"A gossip betrays a confidence,
so avoid a man who talks too much."
The Hebrew word for gossip literally means "one who reveals secrets", a "tale-bearer" and "an informer". He is someone who goes around spreading stories, creating doubts about other people's character, and undermining reputations. Gossipers speak of the faults and failings of others and reveal potentially embarrassing or shameful details regarding the lives of others without their knowledge or approval.
Perhaps the best example of this type of person comes from J.R.R. Tolkien's character Gríma, better known as Wormtongue. Grima, once a faithful servant of King Théoden, fell in league with the evil wizard Saruman. Using the power of his tonque, he eventually enslaved Théoden in a web of deceit, innuendo, and lies. Tolkien's decision to name this character Gríma was no accident. A master of ancient languages, Tolkien knew this Old English and Icelandic word meant "mask", and Gríma Wormtongue was a master as masking gossip as truth and betrayal as friendship.
The book of Proverbs has a long list of verses that discuss the dangers of gossip and the damage gossip causes. Proverbs 18:8 tells us "the words of a gossip are like choice morsels; they go down to a man's inward parts". There is something inside all human beings that loves hearing tasty tidbits of negative news about others. Like a radio dialed into a specific frequency, we naturally focus in on anything that sounds like "tale-bearing".
Yet gossip is perhaps most dangerous when it is subtly delivered. Kent Hughes, in his book Disciplines of a Godly Man, says that gossip is a cousin to innuendo. He goes on to tell the story of a ship's first mate who, after a drunken binge, was written up by the captain in the ship's log: "mate drunk today". Some months later the first mate got his revenge with a subtle entry of his own in the log: "captain sober today". So, with the power of a word unsaid, an awkward silence, a raised eyebrow, or a quizzical look, we can disparage another human being and caste doubt upon their reputation.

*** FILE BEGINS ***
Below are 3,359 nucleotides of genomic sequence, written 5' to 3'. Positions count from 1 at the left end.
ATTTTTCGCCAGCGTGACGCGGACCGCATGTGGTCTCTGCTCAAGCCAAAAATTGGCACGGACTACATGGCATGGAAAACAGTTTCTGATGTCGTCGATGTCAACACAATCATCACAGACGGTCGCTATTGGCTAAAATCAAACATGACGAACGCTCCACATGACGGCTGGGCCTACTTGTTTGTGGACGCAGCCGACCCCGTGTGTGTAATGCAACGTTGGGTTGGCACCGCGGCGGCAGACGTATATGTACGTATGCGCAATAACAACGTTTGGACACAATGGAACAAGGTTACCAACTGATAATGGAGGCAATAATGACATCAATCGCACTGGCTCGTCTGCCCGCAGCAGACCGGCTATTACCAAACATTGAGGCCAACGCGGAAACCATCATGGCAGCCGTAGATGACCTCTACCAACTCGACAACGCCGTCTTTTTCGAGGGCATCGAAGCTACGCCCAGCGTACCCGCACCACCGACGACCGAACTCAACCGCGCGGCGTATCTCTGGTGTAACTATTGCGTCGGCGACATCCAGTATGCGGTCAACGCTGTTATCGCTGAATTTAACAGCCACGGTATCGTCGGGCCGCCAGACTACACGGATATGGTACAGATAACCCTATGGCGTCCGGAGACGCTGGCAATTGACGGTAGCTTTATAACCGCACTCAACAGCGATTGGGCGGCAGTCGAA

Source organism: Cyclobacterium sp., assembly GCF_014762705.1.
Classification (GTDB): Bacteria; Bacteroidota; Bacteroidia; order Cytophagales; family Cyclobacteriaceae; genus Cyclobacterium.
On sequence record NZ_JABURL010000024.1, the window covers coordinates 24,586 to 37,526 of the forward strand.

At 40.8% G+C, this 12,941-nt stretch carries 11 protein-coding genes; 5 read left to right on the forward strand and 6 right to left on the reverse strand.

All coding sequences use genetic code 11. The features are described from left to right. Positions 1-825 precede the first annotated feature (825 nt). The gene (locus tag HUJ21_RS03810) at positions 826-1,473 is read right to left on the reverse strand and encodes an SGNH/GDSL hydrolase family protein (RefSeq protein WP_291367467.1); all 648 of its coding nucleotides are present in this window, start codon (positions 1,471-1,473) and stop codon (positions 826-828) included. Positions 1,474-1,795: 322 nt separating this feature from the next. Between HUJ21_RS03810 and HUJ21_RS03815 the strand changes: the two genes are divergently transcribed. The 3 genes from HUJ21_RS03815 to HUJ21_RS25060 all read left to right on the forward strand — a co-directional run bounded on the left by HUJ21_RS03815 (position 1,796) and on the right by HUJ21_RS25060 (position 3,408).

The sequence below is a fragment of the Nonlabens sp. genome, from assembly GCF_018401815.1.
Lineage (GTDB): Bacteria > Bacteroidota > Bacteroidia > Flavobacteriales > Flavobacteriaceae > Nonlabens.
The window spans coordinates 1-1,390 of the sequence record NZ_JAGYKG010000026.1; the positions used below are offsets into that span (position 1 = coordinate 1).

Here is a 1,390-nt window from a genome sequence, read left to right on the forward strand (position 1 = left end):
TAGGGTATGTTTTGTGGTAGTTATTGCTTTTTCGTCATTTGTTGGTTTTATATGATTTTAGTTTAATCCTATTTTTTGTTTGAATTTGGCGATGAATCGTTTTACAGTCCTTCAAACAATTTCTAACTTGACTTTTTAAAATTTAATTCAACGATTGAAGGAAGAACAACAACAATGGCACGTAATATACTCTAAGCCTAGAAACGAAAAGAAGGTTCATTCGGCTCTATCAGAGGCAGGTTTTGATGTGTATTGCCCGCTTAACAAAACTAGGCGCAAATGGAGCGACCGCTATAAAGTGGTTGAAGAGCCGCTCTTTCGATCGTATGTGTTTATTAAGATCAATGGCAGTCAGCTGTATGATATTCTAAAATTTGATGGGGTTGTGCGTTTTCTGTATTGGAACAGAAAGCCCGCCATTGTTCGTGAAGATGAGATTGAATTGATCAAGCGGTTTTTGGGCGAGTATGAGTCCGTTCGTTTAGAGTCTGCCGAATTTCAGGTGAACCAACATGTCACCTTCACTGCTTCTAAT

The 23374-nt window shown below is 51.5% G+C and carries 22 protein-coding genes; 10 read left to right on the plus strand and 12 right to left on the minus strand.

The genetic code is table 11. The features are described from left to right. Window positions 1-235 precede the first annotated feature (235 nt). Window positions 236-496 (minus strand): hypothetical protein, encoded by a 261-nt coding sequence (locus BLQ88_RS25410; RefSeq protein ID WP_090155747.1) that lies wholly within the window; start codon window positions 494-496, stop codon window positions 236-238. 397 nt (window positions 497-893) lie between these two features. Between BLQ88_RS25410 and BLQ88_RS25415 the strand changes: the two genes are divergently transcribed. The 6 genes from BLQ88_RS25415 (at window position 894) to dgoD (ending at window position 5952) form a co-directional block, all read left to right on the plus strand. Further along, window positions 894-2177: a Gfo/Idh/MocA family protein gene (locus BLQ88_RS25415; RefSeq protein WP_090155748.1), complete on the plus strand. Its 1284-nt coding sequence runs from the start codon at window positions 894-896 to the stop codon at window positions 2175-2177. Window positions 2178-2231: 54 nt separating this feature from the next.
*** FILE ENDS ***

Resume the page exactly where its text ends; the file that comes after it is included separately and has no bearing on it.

Jesus is calling us to live, and speak, differently. Ephesians tells us to "let no corrupt communication proceed out of your mouth, but only that which is good to the use of edifying, that it may minister grace to those who hear it" (4:29). Even more directly, we are commanded to "get rid of all bitterness, rage and anger, brawling and slander...." The Apostle James gives this command: "Brothers, do no speak against one another" (James 4:11). Notice that he forbids any speech which intends to run down someone else, even if it is totally true.
The words we choose, and even the innuendo we caste, are powerful things. They either tear down or they encourage and build up. God hates one and loves the other. Which will you practice?